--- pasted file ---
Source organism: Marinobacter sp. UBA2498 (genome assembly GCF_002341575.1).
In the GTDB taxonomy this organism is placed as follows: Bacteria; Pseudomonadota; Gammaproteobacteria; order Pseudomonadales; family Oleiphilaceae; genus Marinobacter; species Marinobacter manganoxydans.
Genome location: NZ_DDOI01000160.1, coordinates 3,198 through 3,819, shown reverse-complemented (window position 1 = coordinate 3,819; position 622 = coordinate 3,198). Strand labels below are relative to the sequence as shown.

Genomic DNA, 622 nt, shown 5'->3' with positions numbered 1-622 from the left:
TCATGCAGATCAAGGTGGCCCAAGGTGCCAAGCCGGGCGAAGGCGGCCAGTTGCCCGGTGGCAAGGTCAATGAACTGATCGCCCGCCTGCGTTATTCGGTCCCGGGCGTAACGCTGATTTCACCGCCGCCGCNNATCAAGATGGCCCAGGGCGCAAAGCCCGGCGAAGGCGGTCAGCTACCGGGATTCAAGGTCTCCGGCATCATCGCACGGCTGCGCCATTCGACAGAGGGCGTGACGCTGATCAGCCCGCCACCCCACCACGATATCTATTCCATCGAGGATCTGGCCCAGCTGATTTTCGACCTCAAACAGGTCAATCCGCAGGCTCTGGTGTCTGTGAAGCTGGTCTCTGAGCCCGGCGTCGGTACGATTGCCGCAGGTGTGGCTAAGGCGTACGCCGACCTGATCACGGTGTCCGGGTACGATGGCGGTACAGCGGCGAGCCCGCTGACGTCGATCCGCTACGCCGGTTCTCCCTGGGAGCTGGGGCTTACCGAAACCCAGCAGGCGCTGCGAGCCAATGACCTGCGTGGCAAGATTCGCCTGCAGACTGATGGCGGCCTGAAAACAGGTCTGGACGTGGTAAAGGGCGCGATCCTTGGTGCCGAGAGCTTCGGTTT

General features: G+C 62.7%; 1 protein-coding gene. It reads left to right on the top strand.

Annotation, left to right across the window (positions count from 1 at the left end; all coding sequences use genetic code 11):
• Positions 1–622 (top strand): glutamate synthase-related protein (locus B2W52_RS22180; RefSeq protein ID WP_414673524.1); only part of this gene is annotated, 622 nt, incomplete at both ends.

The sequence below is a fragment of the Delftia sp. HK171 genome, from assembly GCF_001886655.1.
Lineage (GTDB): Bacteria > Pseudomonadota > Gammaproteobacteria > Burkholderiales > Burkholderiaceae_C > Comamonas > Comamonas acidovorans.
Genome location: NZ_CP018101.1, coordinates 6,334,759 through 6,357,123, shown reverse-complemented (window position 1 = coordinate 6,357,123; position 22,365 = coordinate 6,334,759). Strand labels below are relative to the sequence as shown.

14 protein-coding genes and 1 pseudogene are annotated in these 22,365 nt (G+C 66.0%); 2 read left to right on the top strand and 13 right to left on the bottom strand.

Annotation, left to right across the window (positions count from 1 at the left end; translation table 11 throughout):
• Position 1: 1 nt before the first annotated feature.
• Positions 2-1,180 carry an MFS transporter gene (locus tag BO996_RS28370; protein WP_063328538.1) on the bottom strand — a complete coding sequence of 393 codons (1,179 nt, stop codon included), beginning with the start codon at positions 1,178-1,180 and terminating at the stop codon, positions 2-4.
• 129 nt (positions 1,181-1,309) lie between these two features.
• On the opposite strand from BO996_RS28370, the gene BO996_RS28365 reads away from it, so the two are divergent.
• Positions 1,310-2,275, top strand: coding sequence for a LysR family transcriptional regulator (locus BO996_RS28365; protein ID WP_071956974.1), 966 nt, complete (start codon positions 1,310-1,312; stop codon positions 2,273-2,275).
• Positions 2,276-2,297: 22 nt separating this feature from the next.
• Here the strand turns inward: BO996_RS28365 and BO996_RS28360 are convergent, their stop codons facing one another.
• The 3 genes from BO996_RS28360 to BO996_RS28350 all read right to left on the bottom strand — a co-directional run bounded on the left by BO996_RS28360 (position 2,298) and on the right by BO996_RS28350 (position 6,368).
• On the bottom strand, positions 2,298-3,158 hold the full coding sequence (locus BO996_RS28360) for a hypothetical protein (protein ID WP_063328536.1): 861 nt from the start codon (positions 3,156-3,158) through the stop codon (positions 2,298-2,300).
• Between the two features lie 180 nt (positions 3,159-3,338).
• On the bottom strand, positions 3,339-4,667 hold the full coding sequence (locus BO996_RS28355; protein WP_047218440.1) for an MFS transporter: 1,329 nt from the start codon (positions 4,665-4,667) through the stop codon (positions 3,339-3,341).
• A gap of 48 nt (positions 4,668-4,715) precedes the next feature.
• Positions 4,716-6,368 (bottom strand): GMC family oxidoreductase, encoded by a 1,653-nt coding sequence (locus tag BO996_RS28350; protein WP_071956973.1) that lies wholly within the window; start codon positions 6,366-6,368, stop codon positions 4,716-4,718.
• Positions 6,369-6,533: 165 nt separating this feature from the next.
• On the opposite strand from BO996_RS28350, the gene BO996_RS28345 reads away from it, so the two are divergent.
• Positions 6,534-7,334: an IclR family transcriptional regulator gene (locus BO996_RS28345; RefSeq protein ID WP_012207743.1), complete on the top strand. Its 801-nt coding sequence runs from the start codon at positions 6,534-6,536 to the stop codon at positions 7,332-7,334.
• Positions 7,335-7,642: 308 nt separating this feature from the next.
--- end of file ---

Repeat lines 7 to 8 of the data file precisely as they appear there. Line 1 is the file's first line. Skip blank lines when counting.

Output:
Annotation, left to right across the window (positions count from 1 at the left end; all coding sequences use genetic code 11):
• Positions 1–622 (top strand): glutamate synthase-related protein (locus B2W52_RS22180; RefSeq protein ID WP_414673524.1); only part of this gene is annotated, 622 nt, incomplete at both ends.